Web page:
You’re completely right, just getting a new language thrown at us makes it so hard. especially if we find it dull. I didn’t get a choice in school, we had to learn French, even though I’m finding Italian much, much easier. I was talking to a friend of mine about language studies not so long ago and he pointed out that the French language is quite mono-syllabic, whereas English and Italian have many syllables. English and Italian are also quite ‘tip of the tongue’, so many that’s also why I’m finding it much easier. I think to learn a new language, it helps if you want to learn it. I love Italy, so it made sense for me to learn the language!

    Good luck with your German studies!

    Liked by 1 person

    1. Ooh interesting! I was forced to take French in school too and I was not a fan lol. I always preferred German so I decided to learn it on my own. Being passionate about what you’re learning definitely helps a lot. Thanks and good luck with Italian!

      Like

  10. What a wonderful post. I am so glad that I read this post of yours. I also try to write a post on this topic, but from a different angle. For example, how to get rid of your fear of language learning and make it a positive, happy, and nurturing event for your own mind. I was quite “brain damaged” by the English learning process in school and for a very long time, I hate language learning and consider it the worst thing a person can do to torture oneself. However, recently I have some different opinions and have started to learn something new. I really want to share my new insights… I am still procrastinating and hopefully I will do it one of these days.

    Liked by 1 person

    1. Thank you. I went through the same processes with the languages I learnt in school. I had to learn English, Gujarati, French and Swahili and to be honest my teachers made learning these languages kind of a nightmare especially French which I didn’t know at all. At least I used the other three in everyday life so it wasn’t too bad but I had no experience with French. I’m glad you’re enjoying the experience of learning a new language more fun as an adult and I look forward to reading your post about your experience so far.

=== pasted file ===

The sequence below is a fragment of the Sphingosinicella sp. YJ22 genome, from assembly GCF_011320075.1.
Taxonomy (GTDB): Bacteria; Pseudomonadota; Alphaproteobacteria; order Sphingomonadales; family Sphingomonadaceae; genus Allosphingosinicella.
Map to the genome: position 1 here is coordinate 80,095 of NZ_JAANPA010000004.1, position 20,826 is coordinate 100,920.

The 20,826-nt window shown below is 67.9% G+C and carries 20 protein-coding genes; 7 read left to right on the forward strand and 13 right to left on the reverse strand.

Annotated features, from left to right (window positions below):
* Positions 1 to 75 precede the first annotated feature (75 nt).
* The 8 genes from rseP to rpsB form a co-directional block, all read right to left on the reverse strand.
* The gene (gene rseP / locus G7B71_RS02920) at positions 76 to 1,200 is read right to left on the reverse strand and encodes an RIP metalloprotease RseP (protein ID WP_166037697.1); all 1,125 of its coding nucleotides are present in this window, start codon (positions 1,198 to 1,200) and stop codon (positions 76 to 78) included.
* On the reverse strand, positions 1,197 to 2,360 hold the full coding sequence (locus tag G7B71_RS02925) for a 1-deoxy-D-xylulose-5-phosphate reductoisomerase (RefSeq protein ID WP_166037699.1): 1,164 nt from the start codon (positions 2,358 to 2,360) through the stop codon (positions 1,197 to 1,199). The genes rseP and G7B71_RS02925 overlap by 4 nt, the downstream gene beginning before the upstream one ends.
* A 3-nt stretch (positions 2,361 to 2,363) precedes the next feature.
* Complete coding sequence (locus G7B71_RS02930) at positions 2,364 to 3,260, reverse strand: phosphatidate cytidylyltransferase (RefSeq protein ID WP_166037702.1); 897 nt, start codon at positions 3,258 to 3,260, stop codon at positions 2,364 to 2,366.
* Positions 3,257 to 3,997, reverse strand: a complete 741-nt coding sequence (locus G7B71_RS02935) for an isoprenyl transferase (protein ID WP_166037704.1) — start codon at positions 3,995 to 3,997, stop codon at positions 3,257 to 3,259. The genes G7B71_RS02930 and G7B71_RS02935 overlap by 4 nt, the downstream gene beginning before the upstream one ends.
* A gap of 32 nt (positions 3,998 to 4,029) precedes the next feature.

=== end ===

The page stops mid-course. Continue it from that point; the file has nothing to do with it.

Like

  11. I grew up learning two languages at once- one of them belongs to the Slavic group of languages. That fact being given, it’s relatively easy for me to learn a Slavic language because they all have similarities with each other. There are more groups of languages- learning German (for example) can enable someone to learn Germanic languages with ease. Interestingly, I’ve learned that right by and/or at the border of China & Russia, the languages have been supposedly combined- Russian words with Chinese!

    Liked by 1 person

    1. Oh wow that’s so interesting- I didn’t know about the two languages being combined in that area.
      Yeah learning German definitely opens the door for learning Germanic languages which is pretty cool.

      Liked by 1 person

  12. I started learning French at the beginning of the year on the Babbel app and while I found it beneficial I didn’t find I was learning how to speak the language all that well. Definitely agree it helps to watch shows and speak to people where you can immerse yourself more in the language.

    Liked by 1 person

    1. Yeah that’s the problem with learning through apps- you don’t get a well rounded experience of the language. Hopefully, you’ll be able to really learn French soon!

      Like